(b) must not be in religious premises, and
(c) must be specified in the notices, or notice, of proposed civil partnership required by this Chapter.

(2) “Religious premises” means premises which—

(a) are used solely or mainly for religious purposes, or
(b) have been so used and have not subsequently been used solely or mainly for other purposes.

(3) Subsections (3A) and (3B) apply in the case of registration under the standard procedure (including that procedure modified as mentioned in section 5).

(3A) The place must be—

(a) on approved premises, or
(b) in a register office.

(3B) If it is in a register office, the place must be open to any person wishing to attend the registration.

(3C) In this Chapter “register office” means a register office provided under section 10 of the Registration Service Act 1953.

Section 6A Power to approve premises

(1) The Chancellor of the Exchequer may by regulations make provision for and in connection with the approval by registration authorities of premises for the purposes of section 6(3A)(a).

(2) The matters dealt with by regulations may include—

(a) the kind of premises in respect of which approvals may be granted;
(b) the procedure to be followed in relation to applications for approval;
(c) the considerations to be taken into account by a registration authority in determining whether to approve any premises;
(d) the duration and renewal of approvals;
(e) the conditions that must or may be imposed by a registration authority on granting or renewing an approval;
(f) the determination and charging by registration authorities of fees in respect of applications for the approval of premises and in respect of the renewal of approvals;
(g) the circumstances in which a registration authority must or may revoke an approval;
(h) the review of any decision to refuse an approval or the renewal of an approval, to impose conditions on granting or renewing an approval or to revoke an approval;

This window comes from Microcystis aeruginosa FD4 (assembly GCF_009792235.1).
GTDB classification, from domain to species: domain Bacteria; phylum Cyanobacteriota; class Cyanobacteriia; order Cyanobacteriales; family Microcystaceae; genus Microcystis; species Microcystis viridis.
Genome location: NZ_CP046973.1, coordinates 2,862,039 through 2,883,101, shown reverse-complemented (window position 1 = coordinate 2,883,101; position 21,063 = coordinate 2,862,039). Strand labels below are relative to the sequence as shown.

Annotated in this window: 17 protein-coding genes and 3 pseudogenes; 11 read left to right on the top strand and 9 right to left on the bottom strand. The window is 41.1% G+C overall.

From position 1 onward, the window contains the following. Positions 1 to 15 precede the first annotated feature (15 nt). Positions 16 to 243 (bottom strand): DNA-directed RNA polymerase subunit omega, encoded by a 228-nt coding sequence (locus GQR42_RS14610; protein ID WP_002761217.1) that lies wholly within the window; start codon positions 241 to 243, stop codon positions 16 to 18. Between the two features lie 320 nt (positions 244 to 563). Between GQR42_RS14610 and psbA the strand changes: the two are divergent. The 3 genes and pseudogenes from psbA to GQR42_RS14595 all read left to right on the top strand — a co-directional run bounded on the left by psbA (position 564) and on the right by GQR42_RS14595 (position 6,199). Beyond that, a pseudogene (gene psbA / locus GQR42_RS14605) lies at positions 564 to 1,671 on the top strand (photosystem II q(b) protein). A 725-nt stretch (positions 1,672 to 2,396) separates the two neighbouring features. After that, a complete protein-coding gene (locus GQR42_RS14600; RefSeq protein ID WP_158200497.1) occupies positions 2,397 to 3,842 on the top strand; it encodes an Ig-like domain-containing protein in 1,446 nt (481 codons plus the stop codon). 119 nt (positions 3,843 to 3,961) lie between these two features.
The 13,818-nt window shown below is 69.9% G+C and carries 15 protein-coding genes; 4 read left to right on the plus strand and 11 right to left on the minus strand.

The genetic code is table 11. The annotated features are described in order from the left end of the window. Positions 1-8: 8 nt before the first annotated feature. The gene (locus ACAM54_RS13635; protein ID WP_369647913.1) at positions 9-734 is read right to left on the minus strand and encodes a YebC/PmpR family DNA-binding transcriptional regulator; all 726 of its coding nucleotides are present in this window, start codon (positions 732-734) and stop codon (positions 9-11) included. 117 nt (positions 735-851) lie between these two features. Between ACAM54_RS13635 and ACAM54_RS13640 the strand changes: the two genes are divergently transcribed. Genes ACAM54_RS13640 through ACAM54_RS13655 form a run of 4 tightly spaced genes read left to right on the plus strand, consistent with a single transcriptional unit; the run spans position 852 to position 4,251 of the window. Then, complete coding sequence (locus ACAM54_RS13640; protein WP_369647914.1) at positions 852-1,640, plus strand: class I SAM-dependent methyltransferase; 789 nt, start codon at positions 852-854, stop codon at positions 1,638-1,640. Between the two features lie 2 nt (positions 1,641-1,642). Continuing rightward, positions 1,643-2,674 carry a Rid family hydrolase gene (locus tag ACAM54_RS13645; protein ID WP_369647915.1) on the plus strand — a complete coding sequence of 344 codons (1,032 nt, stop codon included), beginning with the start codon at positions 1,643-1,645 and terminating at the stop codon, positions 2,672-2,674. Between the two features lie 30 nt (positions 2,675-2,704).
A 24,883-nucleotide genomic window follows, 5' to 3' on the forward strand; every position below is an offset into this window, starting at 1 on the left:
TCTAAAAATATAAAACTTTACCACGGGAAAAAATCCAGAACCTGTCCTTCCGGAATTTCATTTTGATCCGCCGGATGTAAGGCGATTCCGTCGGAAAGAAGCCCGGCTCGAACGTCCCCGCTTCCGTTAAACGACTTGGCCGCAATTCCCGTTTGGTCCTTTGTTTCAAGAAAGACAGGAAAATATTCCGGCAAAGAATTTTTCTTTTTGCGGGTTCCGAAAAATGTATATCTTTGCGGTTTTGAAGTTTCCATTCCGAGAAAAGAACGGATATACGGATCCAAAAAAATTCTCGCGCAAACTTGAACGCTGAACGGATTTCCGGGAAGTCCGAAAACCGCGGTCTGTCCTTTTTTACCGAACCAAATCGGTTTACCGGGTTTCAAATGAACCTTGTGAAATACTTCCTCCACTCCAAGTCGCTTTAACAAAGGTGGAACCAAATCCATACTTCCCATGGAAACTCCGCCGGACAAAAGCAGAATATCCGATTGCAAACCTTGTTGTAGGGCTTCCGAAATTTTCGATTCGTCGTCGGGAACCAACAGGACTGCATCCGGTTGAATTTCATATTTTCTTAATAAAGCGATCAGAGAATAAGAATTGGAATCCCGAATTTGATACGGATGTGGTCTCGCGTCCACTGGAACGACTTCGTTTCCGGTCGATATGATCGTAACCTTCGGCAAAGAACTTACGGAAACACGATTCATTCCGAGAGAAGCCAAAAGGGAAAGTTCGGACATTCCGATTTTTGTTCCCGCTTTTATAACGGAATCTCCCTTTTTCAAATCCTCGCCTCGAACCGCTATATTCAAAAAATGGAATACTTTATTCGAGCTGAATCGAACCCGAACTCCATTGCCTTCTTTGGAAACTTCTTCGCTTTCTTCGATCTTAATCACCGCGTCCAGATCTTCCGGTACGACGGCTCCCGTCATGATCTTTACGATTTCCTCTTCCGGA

(i) the notification to the Registrar General of all approvals granted, renewed or revoked;
(j) the keeping by registration authorities of registers of approved premises;
(k) the issue by the Registrar General of guidance supplementing the provision made by the regulations.

( ) Regulations under this section may provide that premises approved for the registration of civil partnerships may differ from those premises approved for the registration of civil marriages.

(2B) Provision by virtue of subsection (2)(b) may, in particular, provide that applications for approval of premises may only be made with the consent (whether general or specific) of a person specified, or a person of a description specified, in the provision.

(2C) The power conferred by section 258(2), in its application to the power conferred by this section, includes in particular—

(a) power to make provision in relation to religious premises that differs from provision in relation to other premises;
(b) power to make different provision for different kinds of religious premises.

(3) Without prejudice to the width of subsection (2)(e), the Chancellor of the Exchequer must exercise his power to provide for the imposition of conditions as mentioned there so as to secure that members of the public are permitted to attend when two people sign the civil partnership schedule on approved premises in accordance with section 6(3A)(a)

(3A) For the avoidance of doubt, nothing in this Act places an obligation on religious organisations to host civil partnerships if they do not wish to do so.”

(3B) “Civil marriage” means marriage solemnised otherwise than according to the rites of the Church of England or any other religious usages.